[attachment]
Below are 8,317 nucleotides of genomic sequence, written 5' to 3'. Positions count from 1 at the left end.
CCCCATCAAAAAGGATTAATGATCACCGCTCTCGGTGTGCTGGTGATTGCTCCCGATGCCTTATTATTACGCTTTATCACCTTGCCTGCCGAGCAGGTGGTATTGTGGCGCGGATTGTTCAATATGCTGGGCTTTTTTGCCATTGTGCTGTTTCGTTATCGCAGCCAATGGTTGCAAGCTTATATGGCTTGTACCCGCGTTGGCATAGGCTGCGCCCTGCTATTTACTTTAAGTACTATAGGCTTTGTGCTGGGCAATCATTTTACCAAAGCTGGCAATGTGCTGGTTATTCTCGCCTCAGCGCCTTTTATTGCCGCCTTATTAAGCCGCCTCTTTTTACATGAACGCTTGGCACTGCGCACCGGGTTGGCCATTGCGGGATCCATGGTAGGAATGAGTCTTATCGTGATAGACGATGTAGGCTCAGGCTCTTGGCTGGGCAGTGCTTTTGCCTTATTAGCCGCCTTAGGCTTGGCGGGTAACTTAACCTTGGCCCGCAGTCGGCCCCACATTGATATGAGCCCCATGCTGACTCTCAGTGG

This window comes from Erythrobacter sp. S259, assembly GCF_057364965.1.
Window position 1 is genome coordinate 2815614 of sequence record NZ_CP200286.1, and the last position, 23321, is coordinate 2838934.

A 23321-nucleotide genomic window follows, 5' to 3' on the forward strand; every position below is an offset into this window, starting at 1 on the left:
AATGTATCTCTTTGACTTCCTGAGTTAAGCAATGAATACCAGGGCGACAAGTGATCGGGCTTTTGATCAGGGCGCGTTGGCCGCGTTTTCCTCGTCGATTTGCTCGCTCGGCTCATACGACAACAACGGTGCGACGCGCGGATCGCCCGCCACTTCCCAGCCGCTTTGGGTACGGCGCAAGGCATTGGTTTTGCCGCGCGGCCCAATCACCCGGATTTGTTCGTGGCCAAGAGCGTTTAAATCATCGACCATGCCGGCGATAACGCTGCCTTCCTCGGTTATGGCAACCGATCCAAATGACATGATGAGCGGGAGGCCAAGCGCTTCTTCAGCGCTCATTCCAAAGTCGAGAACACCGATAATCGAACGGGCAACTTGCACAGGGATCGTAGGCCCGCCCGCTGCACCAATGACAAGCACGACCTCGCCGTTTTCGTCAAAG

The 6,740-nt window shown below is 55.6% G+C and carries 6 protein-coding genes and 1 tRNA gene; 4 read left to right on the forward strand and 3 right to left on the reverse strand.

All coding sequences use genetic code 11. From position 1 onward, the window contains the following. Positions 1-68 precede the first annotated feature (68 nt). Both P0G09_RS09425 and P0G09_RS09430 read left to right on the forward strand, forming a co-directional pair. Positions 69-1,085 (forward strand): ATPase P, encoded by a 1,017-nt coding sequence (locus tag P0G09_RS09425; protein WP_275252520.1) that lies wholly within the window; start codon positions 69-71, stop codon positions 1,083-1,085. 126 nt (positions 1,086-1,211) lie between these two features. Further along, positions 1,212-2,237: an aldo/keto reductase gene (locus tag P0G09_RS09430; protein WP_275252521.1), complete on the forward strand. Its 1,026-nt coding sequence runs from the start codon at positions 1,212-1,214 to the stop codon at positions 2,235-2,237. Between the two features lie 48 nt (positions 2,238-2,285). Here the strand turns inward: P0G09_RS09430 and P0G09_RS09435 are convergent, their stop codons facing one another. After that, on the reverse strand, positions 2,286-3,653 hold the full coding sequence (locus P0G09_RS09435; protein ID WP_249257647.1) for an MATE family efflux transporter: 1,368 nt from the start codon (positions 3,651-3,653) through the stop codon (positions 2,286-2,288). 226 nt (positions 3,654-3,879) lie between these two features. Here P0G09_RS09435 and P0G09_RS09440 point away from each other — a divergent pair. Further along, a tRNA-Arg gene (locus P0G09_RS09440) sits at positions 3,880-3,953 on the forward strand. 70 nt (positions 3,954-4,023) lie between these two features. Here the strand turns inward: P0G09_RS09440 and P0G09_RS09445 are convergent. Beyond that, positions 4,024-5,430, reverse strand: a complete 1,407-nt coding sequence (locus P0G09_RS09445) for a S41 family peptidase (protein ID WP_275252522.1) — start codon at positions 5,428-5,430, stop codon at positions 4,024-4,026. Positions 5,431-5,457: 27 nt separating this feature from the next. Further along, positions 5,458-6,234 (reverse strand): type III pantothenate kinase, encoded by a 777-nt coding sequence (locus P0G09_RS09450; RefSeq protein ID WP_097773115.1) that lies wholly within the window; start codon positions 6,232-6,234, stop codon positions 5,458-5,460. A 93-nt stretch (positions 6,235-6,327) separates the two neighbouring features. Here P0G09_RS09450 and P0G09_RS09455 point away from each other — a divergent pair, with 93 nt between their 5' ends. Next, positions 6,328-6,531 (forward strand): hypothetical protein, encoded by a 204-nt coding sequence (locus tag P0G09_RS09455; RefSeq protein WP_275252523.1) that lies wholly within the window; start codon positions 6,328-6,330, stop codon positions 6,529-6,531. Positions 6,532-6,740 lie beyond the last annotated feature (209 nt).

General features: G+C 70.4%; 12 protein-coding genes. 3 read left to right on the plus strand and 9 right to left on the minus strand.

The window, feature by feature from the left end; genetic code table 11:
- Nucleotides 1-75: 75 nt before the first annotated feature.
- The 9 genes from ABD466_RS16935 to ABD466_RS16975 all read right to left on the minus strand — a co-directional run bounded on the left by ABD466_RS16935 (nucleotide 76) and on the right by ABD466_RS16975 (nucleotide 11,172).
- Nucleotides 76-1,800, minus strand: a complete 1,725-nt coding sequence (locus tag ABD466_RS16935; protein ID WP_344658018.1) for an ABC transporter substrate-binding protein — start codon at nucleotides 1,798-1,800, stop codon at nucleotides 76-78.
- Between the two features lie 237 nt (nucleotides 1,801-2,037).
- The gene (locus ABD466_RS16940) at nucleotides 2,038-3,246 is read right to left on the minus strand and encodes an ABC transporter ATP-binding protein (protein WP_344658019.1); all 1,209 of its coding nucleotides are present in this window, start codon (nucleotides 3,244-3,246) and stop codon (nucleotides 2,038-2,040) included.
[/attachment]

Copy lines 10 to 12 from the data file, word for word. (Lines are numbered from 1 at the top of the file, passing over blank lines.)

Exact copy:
The window, feature by feature from the left end; genetic code table 11:
- Nucleotides 1-75: 75 nt before the first annotated feature.
- The 9 genes from ABD466_RS16935 to ABD466_RS16975 all read right to left on the minus strand — a co-directional run bounded on the left by ABD466_RS16935 (nucleotide 76) and on the right by ABD466_RS16975 (nucleotide 11,172).